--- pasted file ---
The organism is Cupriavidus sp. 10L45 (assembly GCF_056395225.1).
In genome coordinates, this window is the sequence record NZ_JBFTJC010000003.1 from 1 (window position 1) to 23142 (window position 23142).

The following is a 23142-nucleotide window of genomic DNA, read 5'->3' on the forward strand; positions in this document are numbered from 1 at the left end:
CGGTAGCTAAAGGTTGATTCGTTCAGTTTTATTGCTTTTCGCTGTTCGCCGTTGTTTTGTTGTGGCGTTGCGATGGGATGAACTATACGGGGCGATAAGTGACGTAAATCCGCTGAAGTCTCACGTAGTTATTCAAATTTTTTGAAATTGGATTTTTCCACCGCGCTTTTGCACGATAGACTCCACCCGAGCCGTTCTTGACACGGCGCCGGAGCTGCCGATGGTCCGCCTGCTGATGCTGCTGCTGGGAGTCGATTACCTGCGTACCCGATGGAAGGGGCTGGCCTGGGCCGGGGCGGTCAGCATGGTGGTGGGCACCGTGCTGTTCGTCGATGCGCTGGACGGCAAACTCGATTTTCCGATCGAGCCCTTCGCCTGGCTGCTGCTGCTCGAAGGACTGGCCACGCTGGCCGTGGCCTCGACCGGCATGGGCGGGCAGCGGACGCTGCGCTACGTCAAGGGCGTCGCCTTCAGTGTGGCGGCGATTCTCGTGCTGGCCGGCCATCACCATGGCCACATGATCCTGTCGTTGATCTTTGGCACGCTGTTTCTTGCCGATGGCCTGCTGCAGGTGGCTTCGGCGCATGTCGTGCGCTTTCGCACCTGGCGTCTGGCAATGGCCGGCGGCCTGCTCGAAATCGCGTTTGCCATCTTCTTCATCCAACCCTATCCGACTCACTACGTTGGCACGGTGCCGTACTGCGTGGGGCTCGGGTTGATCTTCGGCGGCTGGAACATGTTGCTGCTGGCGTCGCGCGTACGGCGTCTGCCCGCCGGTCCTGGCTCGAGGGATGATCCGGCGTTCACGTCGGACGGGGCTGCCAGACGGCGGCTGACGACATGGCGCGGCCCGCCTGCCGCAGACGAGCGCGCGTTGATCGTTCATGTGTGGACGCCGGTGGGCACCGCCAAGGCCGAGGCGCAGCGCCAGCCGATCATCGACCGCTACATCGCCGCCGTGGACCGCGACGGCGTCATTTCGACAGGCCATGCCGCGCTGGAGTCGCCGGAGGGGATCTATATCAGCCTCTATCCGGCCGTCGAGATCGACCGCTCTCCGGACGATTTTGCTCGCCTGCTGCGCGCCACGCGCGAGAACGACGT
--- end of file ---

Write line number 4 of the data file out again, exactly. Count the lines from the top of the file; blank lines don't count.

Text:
CGGTAGCTAAAGGTTGATTCGTTCAGTTTTATTGCTTTTCGCTGTTCGCCGTTGTTTTGTTGTGGCGTTGCGATGGGATGAACTATACGGGGCGATAAGTGACGTAAATCCGCTGAAGTCTCACGTAGTTATTCAAATTTTTTGAAATTGGATTTTTCCACCGCGCTTTTGCACGATAGACTCCACCCGAGCCGTTCTTGACACGGCGCCGGAGCTGCCGATGGTCCGCCTGCTGATGCTGCTGCTGGGAGTCGATTACCTGCGTACCCGATGGAAGGGGCTGGCCTGGGCCGGGGCGGTCAGCATGGTGGTGGGCACCGTGCTGTTCGTCGATGCGCTGGACGGCAAACTCGATTTTCCGATCGAGCCCTTCGCCTGGCTGCTGCTGCTCGAAGGACTGGCCACGCTGGCCGTGGCCTCGACCGGCATGGGCGGGCAGCGGACGCTGCGCTACGTCAAGGGCGTCGCCTTCAGTGTGGCGGCGATTCTCGTGCTGGCCGGCCATCACCATGGCCACATGATCCTGTCGTTGATCTTTGGCACGCTGTTTCTTGCCGATGGCCTGCTGCAGGTGGCTTCGGCGCATGTCGTGCGCTTTCGCACCTGGCGTCTGGCAATGGCCGGCGGCCTGCTCGAAATCGCGTTTGCCATCTTCTTCATCCAACCCTATCCGACTCACTACGTTGGCACGGTGCCGTACTGCGTGGGGCTCGGGTTGATCTTCGGCGGCTGGAACATGTTGCTGCTGGCGTCGCGCGTACGGCGTCTGCCCGCCGGTCCTGGCTCGAGGGATGATCCGGCGTTCACGTCGGACGGGGCTGCCAGACGGCGGCTGACGACATGGCGCGGCCCGCCTGCCGCAGACGAGCGCGCGTTGATCGTTCATGTGTGGACGCCGGTGGGCACCGCCAAGGCCGAGGCGCAGCGCCAGCCGATCATCGACCGCTACATCGCCGCCGTGGACCGCGACGGCGTCATTTCGACAGGCCATGCCGCGCTGGAGTCGCCGGAGGGGATCTATATCAGCCTCTATCCGGCCGTCGAGATCGACCGCTCTCCGGACGATTTTGCTCGCCTGCTGCGCGCCACGCGCGAGAACGACGT